Total RNA (1 μg) isolated from stable pools (p8sh or GFP-sh) was used to generate cDNA (Clontech). 2 μl of cDNA (diluted 1:5) were mixed with 10 μl of SYBR Green PCR Master Mix (Applied Biosystems) and analyzed in triplicate using a 7900HT cycler (Applied Biosystems). Normalized fold differences of cycle thresholds [2–(–ΔΔCt)] of Myc and p8 amplicons were calculated relative to a control L7 amplicon; dissociation curves and sequencing were used to verify amplicons. Primers were: Myc: 5′-GCGCAAAGACAGCACCA-3′ and 5′-GCGAGCTGCTGTCGTTGA-3′; L7: 5′-GGAGCTCATCTATGAGAAGGC-3′ and 5′-AAGACGAAGGAGCTGCAGAAC-3′; p8: 5′-AGGACCTAGGCCTGCTTGAT-3′ and 5′-CTCTGCTTCTTGCTCCCATC-3′.
Yeast two-hybrid analysis
Mouse p8 cDNA (coding) was amplified from mRNA of G0 myoblasts by RT-PCR using primers with EcoRI and SalI restriction sites (5′-ATCGAATTCGGCATAATGGCCACC-3′ and reverse 5′-ATGTCGACGTGCTGTCACTGCTGT-3′), and cloned into the pGBKT7 vector as bait for screening a mouse 7-day embryo Matchmaker cDNA library in pACT2 (Clontech), in Saccharomyces cerevisiae PJ694A, according to the manufacturer's instructions. Transformants passing three rounds of selection on dropout plates (Trp–Leu–Ade–) were re-tested on Trp–Leu–Xgal+ plates to confirm activation of the β-galactosidase reporter. Plasmids were isolated from positive yeast clones, propagated in E. coli DH5α, verified by re-transformation into yeast with the original p8-bait plasmid or control plasmids, selected as above, and sequenced.
Mammalian two-hybrid analysis
Mouse p8 cDNA cloned into pBIND (Clontech; using the primers 5′-GCTGCACGGATCCTAATGGCCACCTTGCCACCA-3′ and 5′-GCATATTCTAGATGCTTGCACTGCTGTACGATT-3′) and full-length mouse p68 cDNA cloned into pACT using the primers 5′-GCTGCACGGATCCGCATGTCGAGTTATTCTAGTGAC-3′ and 5′-GCATATTCTAGATTGAGAATACCCTGTTGGCATG-3′) were introduced into C2C12 cells along with p5luc reporter and luciferase assays performed on lysates prepared 48 hours after transfection.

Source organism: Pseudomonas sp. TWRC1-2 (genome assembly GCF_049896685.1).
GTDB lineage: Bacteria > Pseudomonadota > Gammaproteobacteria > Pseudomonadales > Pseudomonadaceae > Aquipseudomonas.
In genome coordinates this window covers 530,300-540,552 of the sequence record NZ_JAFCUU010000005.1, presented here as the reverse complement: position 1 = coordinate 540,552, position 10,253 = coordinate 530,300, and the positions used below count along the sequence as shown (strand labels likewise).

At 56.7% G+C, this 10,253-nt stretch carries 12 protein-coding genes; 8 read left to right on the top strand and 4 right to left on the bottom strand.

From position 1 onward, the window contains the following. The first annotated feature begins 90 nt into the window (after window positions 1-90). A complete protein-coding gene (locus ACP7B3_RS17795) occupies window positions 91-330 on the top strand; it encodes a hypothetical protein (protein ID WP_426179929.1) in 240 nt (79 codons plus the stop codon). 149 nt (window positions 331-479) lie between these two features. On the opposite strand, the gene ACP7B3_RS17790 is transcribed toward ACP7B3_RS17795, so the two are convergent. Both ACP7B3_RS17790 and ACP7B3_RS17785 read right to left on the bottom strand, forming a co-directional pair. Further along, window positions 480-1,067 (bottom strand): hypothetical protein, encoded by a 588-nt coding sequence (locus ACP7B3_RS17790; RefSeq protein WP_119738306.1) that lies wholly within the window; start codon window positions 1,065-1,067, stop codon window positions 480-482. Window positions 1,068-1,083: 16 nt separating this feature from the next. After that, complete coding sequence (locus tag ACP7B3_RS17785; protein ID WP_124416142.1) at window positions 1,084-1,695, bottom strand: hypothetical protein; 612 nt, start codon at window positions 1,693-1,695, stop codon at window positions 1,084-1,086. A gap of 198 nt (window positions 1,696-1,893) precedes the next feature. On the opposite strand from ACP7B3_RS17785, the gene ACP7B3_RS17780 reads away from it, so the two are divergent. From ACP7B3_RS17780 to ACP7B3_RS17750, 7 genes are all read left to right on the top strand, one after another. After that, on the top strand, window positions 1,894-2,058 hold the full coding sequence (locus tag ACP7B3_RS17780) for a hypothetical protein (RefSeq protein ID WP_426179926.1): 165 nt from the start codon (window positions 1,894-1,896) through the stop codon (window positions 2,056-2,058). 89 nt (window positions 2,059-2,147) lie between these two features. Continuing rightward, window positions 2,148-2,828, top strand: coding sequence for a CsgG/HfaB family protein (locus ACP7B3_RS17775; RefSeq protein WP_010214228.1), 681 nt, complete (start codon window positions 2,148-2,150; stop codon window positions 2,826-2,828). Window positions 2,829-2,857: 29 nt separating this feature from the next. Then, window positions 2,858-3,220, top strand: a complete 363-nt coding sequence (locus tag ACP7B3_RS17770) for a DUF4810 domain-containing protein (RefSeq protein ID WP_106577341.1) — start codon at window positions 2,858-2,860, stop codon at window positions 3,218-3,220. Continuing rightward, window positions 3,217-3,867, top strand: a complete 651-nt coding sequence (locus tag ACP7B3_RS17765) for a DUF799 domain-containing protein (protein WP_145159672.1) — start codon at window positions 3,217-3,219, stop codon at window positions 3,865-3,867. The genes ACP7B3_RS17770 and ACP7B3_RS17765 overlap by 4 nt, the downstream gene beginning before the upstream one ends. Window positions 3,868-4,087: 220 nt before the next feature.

Protein pulldown assay
Mouse p8 cDNA was cloned into the EcoRI-SalI sites of pET28 (Novagen) and the fusion protein with an N-terminal His-tag (His6mp8) purified from E. coli using Ni2+-NTA resin (Qiagen). 50 μl bed volume of nickel-agarose bound to His6mp8 was incubated in 100 μl of pulldown buffer (20 mM HEPES/KOH, pH 7.5, 100 mM KCl, 5 mM MgCl2, 0.5 mM EDTA, 0.05% NP-40, 1 mM DTT, 0.02% BSA, and protease inhibitors), with 200 μg of C2C12 myoblast extract prepared by salt extraction of isolated nuclei using Dignam C buffer as detailed above. After 3 hours of incubation at 4°C, the nickel-agarose beads were washed 5× with PBS before elution of bound proteins with Laemmli sample buffer. One tenth of eluted material was subjected to western blotting with antibodies against p300 (clone RW128; Upstate), p68 (pAb204; Upstate), MyoD (polyclonal, Santa Cruz); His-p8 (anti-His tag, Santa Cruz) or the control Histone H3 (polyclonal, Abcam).
p8-FLAG and MyoD-YFP were co-transfected into HEK293 cells and cell extracts subjected to immunoprecipitation with anti-FLAG antibody and western blotting with anti-MyoD.
Chromatin immunoprecipitation assay
Control and p8 RNAi myoblasts were incubated in DM for 24 hours, chromatin isolated, cross linked and subject to immunoprecipitation with antibodies against p8, p68, p300, MyoD or H3. Antibodies to p300, p68, MyoD and H3 are as above; for p8, a new polyclonal antibody raised against mouse p8 was used. The myogenin promoter (–200 fragment containing the E box) was PCR amplified [primers: 5′-GAATCACATGTAATCCACTGGA-3′ and 5′-ACGCCAACTGCTGGGTGCCA-3′, and 5′-AGAGGGAAGGGGAATCACAT-3′ and 5′-CATTTAAACCCTCCCTGCTG-3′] from DNA recovered after reversal of cross-linking, using SYBR-green QPCR reactions in an ABI 7900HT real-time cycler.
We thank M. Nagavalli for technical assistance, Nandini Rangaraj for expert assistance with confocal microscopy, Juan Iovanna, Rakesh Mishra, Helen Blau and Sanjeev Galande for generous gifts of reagents, R. Mishra and members of his lab for help with the yeast two-hybrid screen, and Tushar Vaidya and Veena Parnaik for comments on the manuscript. This work was supported by fellowships from the Government of India Council of Scientific and Industrial Research (R.S. and S.C.), from UNESCO-MCBN (R.S.), and grants from the NIH (G.K.P.) and the Government of India Department of Biotechnology and the Wellcome Trust (UK) (J.D.). J.D. is an International Senior Research Fellow of the Wellcome Trust. Deposited in PMC for release after 6 months.